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Cybercrime – Threatening your Livelihood


This article has been submitted by CyberLaw

With an ever-increasing number of individuals and business connecting multiple devices to the internet, cybercrime risks are growing – preventing these attacks is becoming increasingly problematic can never be guaranteed but a more proactive approach by businesses is essential.

Cyber fraud budgets are increasing

According to the Hiscox Cyber Readiness Report 2017, more than half of firms (57%) surveyed in the UK, Germany and US have experienced an attack in the past year and two in five (42%) have had to deal with two or more.

Research published by Beaming in March 2017 also discovered that more than half UK businesses fell victim to some form of cyber intrusion in 2016 at a cost of over £29 billion.

Cyber-attack threats

The financial implications of a cyber-attack can be significant for a firm through loss clients, reputational damage and a fall in company value, but there are other risks which are often ignored.

Company directors may face claims against them personally if their business suffers a cyber-attack and the board is shown to have failed to put in place adequate measures to minimise the risk of such an attack and to deal with the fall out of a cyber security breach.

With the General Data Protection Regulation (GDPR) coming into force in May 2018, companies will be required to implement more stringent information security measures to ensure the safety of individuals’ data, such as employees.  Firms will be required to report personal data breaches caused by such actions as cyber-attacks within 72 hours.

The role of the directors

Directors have ultimate responsibility for managing cyber risk. Day-to-day management of the risk can be delegated, but the Board must proactively oversee this. Responsibility therefore starts and ends with them. This is enshrined in the Companies Act, 2006.

A cyber Incident Response Plan is essential to manage the response to a cyber-attack, covering the financial, reputational and legal risk.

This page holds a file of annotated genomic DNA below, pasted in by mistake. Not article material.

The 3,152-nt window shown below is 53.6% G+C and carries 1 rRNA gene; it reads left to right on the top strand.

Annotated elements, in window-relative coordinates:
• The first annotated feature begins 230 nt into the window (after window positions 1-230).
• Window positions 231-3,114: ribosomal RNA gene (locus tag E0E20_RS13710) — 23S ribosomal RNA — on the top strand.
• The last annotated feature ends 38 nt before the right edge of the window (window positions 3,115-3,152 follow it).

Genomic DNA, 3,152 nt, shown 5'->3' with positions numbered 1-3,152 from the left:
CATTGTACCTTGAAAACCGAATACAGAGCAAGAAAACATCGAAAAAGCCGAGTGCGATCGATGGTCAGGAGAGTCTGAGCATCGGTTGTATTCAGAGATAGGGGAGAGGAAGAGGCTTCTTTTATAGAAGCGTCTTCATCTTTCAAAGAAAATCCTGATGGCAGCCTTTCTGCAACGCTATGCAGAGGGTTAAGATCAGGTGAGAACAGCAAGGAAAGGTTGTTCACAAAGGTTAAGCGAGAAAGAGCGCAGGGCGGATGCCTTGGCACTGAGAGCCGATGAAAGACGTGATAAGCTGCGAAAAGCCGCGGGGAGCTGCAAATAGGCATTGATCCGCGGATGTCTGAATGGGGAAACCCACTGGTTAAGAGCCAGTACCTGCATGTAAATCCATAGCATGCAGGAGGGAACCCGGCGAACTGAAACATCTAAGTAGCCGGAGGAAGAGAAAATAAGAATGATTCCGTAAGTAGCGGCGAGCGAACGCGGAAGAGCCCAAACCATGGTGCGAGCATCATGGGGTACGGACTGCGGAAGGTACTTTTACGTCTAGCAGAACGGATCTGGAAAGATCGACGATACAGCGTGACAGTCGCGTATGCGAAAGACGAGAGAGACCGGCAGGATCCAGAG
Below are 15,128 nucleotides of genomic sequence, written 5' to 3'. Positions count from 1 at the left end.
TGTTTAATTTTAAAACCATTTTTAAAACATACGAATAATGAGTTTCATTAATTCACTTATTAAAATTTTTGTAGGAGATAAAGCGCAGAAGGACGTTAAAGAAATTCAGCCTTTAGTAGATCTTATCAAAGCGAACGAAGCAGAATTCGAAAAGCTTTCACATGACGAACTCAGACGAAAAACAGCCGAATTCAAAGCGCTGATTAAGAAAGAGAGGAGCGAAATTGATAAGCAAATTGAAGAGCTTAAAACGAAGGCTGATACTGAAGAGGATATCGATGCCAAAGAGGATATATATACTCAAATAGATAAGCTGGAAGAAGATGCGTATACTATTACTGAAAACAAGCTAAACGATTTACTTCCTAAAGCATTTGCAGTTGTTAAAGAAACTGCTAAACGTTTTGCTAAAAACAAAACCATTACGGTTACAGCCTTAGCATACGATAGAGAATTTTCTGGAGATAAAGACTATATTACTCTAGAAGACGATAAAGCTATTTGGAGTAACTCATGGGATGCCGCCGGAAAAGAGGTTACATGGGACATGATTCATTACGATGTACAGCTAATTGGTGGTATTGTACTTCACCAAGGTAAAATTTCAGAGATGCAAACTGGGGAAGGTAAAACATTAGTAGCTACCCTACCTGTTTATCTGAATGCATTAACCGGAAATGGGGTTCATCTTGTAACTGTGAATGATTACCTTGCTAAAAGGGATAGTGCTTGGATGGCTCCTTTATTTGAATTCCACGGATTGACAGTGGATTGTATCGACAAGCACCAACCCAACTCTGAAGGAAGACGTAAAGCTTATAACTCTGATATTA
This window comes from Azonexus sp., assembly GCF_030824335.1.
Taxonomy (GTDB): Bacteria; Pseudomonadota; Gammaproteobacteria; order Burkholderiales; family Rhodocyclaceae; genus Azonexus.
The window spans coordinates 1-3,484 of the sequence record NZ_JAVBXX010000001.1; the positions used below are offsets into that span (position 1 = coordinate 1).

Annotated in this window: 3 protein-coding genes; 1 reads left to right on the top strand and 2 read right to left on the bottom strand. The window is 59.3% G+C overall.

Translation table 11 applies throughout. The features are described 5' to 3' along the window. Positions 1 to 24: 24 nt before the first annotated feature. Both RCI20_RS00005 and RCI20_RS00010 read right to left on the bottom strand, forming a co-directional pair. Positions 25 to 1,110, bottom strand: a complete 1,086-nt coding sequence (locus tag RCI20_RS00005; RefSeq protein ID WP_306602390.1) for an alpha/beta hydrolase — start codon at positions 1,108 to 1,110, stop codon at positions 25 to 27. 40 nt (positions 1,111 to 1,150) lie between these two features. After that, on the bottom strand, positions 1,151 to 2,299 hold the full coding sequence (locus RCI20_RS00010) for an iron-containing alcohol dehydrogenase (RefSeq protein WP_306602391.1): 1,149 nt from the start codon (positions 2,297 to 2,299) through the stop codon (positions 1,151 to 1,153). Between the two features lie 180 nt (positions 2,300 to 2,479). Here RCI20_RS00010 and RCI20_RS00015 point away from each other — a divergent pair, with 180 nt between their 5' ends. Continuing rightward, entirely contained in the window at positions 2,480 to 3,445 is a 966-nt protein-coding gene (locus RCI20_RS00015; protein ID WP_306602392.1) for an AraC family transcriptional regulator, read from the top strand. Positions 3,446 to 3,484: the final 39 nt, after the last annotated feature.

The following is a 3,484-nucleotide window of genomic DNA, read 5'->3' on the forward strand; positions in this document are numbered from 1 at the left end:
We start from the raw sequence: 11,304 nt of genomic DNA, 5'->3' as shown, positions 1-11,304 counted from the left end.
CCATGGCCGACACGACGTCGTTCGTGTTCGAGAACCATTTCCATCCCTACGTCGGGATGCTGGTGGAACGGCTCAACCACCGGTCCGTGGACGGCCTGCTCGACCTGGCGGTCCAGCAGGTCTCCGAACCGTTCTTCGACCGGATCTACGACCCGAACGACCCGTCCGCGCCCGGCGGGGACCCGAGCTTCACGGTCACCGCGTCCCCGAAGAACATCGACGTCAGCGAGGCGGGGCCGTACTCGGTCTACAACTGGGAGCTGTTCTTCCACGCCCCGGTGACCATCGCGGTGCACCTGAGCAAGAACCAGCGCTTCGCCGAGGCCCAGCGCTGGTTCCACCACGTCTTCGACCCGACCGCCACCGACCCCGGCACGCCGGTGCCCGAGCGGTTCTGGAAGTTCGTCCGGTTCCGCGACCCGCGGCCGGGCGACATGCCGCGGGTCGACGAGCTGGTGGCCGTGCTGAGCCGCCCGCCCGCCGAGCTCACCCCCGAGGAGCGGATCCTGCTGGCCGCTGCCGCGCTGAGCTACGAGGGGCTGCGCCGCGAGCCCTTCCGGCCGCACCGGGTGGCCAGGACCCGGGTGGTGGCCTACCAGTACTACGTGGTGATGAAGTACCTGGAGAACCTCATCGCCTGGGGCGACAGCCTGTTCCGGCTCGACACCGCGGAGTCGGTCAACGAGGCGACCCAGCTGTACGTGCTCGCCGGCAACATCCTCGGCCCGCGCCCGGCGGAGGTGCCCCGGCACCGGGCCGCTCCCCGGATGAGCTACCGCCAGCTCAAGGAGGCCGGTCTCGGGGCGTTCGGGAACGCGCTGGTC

The role of HR

The internal workforce is responsible for a significant proportion of IT breaches. Hackers often prey on the weak by targeting frustrated or complacent employees or employees can be the subject of social engineering that can lure them into handing over valuable data.

HR departments therefore have a key role to play from the outset in the fight against cybercrime, particularly preventing data breaches and a more proactive approach is essential.

A cyber security and prevention program and a clear and well communicated staff policy aimed at educating employees should be put in place. It is important that any policy sets out the consequences of non-compliance, including potential for disciplinary action if there is a breach.

This should be accompanied by a training awareness session for all positions taking a boardroom to basement approach. Training should be given at the outset of employment as part of induction programs. It should educate and raise awareness among employees and include things like how to identify and deal with suspicious circumstances, emails and a list of the dos and don’ts in terms of using IT and receiving data. Training can also be interactive, such as using phishing exercises to engage employees, and should continue regularly, either informally or formally, acting as refreshers for employees.

Culturally, HR needs to support anyone that’s been impacted by a data breach with clear communication and an action plan which is aligned with wider company obligations.

Protecting your company from cyber security threats with the world-leading specialists at CyberLaw

CyberLaw's world-class team of cyber security experts and legal practitioners offer unparalleled advice, consultancy and legal representation in the field of cyber security.

Our Cyber specialists have vast experience within the following services:

  • Cyber Security Audits;
  • Security Improvement Programs;
  • Case Support;
  • Forensic Investigation

Should you or the business which you are representing require further assistance on any of the services listed above then  please do not hesitate to get in touch by calling us on 02920 484 550.  Alternatively please click here to access our website.


Over the past 6 years, Rachel has been working specifically within the digital marketing space and has worked with some of the country’s top brands. During this time, Rachel was a key attribute to the success of our sister product, Recruitment Buzz, which has firmly established itself as one of the leading publications within the Recruitment sector. Drawing on her knowledge and experience, Rachel has developed a genuine understanding of how content can engage and compel an audience.

Having a passion for travel and culture, Rachel left her hometown of Cardiff to pursue studies and travel and after several years away, Rachel returned to Cardiff and firmly established herself within the development of Business News Wales. Rachel is now responsible for every aspect of web management, marketing and overall production of the Business News Wales brand.

Having learnt some invaluable skills within the marketing industry, Rachel is often called upon for her skills and knowledge of WordPress, HTML, email marketing software, Photoshop design and social media tools.


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